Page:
Going gluten-free for health reasons

Going gluten-free is becoming more popular these days, but celiac disease may not be the only reason why.
Saturday, August 02, 2014
Going gluten-free is becoming more popular these days, but celiac disease may not be the only reason why.

These days, whole supermarket aisles are devoted to products that are gluten-free. Easy access to these foods is a blessing for the 2 million Americans who struggle with celiac disease and can't tolerate gluten. But as the gluten-free movement is gaining followers for other health reasons.

For Paul Daniel, going gluten-free has been a key ingredient to improving his health.

"When I lay down at night I'd have asthma symptoms, or I would have repeated migraines and get ear infections repeatedly," said Daniel.

Paul suffers food allergies. He's sliced pizza and pasta from his diet, and is feeling a lot better.

"I eat a lot more rice and Indian dishes now," said Daniel.

People with wheat allergies and especially celiac disease cannot tolerate the protein gluten because it damages parts of the small intestine and interferes with absorption of nutrients from food. A person can become malnourished, no matter how much food they eat. This can mean a lot of stomach pains.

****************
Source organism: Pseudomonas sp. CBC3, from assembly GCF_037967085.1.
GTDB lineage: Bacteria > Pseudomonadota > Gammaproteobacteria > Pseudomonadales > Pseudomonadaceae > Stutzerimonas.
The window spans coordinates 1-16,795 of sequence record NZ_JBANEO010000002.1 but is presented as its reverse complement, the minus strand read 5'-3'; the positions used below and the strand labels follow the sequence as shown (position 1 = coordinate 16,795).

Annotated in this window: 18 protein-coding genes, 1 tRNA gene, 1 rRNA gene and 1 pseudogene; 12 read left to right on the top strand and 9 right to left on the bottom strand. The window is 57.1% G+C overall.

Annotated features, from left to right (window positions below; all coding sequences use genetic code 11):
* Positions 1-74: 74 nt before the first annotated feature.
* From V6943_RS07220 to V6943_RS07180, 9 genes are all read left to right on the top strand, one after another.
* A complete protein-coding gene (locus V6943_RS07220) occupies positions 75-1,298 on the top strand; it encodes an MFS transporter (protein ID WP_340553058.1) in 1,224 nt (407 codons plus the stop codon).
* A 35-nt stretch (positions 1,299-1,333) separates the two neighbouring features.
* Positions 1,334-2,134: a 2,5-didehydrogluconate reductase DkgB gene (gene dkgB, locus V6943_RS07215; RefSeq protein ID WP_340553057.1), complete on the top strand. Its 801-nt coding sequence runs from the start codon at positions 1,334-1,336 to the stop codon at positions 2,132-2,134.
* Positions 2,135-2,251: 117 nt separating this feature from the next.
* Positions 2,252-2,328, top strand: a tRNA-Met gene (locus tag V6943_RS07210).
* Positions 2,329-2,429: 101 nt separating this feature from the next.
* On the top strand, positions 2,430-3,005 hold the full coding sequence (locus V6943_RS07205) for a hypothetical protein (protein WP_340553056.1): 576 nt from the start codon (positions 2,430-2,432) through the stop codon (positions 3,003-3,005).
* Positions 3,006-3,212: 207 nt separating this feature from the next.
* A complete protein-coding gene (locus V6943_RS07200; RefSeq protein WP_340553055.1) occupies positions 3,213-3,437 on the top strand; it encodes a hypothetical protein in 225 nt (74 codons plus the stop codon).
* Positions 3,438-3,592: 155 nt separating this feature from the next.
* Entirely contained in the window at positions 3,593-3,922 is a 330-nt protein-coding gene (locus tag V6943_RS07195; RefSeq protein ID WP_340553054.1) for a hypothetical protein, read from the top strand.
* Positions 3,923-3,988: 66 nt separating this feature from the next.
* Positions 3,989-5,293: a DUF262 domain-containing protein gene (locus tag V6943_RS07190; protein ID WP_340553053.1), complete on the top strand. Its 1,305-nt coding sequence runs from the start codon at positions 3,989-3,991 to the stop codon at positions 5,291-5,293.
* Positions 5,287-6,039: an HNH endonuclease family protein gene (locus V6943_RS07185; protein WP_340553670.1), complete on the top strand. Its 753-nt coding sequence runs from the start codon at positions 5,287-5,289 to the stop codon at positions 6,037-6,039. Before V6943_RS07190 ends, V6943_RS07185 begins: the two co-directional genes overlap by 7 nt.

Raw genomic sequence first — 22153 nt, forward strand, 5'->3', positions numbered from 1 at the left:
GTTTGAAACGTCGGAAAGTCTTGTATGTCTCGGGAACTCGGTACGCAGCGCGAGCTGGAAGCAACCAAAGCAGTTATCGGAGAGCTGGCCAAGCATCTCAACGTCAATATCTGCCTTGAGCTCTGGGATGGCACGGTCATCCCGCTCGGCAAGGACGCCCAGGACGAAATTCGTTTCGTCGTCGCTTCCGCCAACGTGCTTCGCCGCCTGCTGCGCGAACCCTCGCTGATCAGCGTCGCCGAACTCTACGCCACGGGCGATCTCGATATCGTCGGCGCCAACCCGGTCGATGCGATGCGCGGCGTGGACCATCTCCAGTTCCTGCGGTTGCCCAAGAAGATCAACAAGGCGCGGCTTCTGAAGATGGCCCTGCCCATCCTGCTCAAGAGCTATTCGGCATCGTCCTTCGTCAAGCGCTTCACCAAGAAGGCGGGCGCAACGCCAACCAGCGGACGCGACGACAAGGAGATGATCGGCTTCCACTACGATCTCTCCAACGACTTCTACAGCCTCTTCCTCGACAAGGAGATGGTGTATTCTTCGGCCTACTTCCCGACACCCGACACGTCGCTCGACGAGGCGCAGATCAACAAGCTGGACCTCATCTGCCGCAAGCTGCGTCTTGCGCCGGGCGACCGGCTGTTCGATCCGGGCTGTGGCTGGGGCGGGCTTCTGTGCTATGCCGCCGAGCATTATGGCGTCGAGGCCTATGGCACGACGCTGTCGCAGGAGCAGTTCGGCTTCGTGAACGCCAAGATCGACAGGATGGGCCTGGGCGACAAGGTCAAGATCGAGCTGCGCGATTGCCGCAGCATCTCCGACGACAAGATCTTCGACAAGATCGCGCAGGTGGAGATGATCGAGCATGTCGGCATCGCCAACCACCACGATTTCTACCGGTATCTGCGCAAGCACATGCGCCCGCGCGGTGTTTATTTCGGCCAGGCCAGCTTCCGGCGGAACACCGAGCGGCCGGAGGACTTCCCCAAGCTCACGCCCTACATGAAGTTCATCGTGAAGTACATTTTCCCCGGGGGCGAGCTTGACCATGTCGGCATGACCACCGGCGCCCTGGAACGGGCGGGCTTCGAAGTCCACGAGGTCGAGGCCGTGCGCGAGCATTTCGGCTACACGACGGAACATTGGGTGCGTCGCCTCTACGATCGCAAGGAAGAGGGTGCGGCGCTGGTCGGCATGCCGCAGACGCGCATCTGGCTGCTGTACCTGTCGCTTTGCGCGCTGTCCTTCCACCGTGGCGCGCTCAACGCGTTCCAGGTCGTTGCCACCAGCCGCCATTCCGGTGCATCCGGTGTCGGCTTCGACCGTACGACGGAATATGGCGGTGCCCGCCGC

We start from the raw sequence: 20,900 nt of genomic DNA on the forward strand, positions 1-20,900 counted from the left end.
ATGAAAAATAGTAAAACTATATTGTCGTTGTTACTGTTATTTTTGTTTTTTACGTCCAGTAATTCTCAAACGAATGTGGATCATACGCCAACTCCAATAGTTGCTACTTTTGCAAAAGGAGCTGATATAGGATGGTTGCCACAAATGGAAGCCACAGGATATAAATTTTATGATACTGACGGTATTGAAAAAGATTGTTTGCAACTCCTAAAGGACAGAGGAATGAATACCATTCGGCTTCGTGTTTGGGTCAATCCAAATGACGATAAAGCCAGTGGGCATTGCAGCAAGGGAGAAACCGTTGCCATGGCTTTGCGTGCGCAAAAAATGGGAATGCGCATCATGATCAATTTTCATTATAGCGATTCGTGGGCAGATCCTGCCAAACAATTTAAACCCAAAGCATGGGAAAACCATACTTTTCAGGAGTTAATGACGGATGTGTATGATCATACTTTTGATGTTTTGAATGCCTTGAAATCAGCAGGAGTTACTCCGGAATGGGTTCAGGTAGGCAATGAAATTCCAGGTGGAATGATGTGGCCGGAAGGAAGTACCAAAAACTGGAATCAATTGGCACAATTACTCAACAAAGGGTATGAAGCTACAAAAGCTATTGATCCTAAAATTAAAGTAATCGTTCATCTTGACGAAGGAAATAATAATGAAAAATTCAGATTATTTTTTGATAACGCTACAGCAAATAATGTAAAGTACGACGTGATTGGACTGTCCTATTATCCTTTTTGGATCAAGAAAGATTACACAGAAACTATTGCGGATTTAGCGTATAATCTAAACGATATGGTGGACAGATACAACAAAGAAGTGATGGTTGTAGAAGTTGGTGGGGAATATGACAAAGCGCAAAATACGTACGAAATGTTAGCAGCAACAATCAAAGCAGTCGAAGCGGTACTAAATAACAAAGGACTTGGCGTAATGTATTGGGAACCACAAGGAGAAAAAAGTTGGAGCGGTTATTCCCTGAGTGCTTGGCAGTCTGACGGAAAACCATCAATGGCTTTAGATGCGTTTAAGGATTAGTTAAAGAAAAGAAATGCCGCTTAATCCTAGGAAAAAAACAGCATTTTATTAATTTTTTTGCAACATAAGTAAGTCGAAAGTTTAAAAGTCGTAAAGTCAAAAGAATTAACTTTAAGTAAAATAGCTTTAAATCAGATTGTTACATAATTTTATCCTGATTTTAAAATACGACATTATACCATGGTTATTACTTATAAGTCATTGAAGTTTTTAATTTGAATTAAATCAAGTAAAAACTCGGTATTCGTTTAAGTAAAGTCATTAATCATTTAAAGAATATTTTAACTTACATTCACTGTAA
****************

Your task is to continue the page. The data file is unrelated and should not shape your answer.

"We're seeing more and more people come to us going gluten-free not because they have been diagnosed with celiac but they are presenting with other medical conditions, joint pain, eczema, unexplained pain," said Amanda S. Holiday, registered dietician.

But in the meantime gluten-free doesn't necessarily mean eliminating favorite foods. Pizza is still game - one recipe we found is made from potato tapioca millet and cornstarch.

"There are more grains that are gluten-free than those that have gluten. The typical American diet doesn't know about them," said Holiday.

So even though Paul is cutting out gluten, he's opening up opportunities to try new tastes.

Some dietitians warn that "gluten-free" products are made with refined, unenriched grains and starches, which contain plenty of calories but very few vitamins or minerals. Some studies have found that gluten-free diets can be seriously nutrient-deficient - low in fiber, iron, folate, niacin, thiamine, riboflavin, calcium, vitamin b12, phosphorus and zinc.
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